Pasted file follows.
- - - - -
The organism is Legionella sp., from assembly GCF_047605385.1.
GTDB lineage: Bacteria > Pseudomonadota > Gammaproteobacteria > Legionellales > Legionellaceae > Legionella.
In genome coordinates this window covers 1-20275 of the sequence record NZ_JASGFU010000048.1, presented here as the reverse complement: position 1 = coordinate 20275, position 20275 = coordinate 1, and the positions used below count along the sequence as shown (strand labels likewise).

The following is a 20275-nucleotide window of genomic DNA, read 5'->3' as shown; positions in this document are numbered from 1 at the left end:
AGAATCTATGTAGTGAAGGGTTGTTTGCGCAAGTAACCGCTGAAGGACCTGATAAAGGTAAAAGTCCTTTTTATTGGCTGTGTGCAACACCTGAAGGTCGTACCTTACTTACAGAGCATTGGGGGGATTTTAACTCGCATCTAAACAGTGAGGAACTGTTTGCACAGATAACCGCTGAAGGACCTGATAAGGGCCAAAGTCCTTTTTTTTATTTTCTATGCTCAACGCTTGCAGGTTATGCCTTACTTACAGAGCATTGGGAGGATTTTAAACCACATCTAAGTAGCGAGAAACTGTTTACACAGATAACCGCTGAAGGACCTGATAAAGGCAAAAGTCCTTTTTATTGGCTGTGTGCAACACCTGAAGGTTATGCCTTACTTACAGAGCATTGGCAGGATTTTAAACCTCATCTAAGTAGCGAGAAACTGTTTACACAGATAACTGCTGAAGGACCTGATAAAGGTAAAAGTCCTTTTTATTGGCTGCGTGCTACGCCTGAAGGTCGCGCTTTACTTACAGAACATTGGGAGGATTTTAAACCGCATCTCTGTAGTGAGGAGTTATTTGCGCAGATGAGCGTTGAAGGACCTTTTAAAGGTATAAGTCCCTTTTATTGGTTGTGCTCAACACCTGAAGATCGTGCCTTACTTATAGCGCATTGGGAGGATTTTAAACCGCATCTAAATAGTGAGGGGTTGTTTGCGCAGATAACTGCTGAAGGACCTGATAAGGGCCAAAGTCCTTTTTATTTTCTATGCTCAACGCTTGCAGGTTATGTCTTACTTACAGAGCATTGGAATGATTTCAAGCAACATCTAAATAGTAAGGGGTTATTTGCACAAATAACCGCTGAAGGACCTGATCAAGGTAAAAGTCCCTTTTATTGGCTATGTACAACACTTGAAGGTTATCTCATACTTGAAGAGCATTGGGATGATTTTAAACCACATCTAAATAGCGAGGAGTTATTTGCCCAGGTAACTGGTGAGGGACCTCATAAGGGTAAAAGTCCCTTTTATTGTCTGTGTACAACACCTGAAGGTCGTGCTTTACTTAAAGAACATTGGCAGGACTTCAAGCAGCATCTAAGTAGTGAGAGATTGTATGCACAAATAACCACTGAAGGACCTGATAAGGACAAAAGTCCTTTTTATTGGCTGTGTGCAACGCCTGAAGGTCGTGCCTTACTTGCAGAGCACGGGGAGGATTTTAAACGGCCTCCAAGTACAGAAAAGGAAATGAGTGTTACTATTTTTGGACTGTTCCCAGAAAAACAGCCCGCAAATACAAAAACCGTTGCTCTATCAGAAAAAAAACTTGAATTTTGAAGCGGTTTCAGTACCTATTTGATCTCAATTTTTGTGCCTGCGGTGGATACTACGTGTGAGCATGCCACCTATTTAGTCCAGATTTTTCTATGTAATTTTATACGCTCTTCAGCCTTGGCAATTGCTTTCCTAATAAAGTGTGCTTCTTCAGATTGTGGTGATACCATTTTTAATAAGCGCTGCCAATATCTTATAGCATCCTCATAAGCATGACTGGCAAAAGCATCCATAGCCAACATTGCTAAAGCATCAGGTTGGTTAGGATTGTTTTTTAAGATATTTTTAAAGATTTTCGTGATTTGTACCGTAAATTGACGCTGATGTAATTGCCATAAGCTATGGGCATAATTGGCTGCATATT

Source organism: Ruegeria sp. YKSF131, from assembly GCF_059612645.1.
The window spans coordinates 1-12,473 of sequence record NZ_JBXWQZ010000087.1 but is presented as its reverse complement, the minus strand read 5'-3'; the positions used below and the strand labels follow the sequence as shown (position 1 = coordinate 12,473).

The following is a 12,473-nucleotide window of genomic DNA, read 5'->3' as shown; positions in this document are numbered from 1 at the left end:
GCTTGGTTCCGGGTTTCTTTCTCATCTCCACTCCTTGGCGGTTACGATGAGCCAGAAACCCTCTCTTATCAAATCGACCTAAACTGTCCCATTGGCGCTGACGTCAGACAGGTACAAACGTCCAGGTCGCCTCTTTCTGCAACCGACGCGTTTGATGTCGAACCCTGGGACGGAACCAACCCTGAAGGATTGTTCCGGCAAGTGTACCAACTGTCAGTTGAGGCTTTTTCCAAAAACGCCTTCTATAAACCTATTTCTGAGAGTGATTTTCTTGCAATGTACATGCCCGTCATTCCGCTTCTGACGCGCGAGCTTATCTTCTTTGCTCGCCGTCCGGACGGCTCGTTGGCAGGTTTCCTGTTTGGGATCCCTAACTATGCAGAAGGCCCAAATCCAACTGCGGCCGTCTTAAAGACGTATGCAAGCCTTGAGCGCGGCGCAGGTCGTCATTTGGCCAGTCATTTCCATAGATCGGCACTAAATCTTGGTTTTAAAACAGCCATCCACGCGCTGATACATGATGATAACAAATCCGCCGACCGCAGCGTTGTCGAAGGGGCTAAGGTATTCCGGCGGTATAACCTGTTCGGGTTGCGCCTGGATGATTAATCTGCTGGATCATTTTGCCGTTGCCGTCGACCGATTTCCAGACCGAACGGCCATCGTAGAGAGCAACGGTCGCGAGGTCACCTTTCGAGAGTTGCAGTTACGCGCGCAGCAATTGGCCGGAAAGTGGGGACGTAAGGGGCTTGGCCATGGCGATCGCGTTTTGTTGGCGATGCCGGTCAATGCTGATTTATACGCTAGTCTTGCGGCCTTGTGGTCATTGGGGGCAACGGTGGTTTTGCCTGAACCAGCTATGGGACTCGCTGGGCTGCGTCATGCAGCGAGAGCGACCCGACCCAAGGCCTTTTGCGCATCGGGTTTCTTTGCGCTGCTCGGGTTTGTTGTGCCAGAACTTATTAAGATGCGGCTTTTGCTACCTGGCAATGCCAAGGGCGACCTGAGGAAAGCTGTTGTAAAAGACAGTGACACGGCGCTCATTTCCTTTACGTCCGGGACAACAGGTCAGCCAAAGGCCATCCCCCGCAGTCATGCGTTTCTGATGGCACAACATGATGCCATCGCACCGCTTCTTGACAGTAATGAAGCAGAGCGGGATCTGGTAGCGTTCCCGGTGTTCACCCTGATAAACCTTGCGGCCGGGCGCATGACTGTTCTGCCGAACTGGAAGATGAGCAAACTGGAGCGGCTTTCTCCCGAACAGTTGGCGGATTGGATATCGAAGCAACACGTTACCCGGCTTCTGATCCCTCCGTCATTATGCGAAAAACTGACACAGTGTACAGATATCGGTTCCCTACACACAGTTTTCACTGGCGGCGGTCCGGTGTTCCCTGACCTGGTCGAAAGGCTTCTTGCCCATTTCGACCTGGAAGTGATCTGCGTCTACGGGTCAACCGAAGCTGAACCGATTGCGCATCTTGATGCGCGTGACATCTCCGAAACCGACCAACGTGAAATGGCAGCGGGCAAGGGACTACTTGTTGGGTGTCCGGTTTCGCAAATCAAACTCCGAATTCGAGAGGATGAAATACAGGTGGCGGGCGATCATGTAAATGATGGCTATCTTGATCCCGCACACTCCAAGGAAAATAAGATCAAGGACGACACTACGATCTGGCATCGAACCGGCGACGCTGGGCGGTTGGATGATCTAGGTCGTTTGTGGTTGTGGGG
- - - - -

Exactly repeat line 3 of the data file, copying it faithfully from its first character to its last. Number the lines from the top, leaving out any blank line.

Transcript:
In genome coordinates this window covers 1-20275 of the sequence record NZ_JASGFU010000048.1, presented here as the reverse complement: position 1 = coordinate 20275, position 20275 = coordinate 1, and the positions used below count along the sequence as shown (strand labels likewise).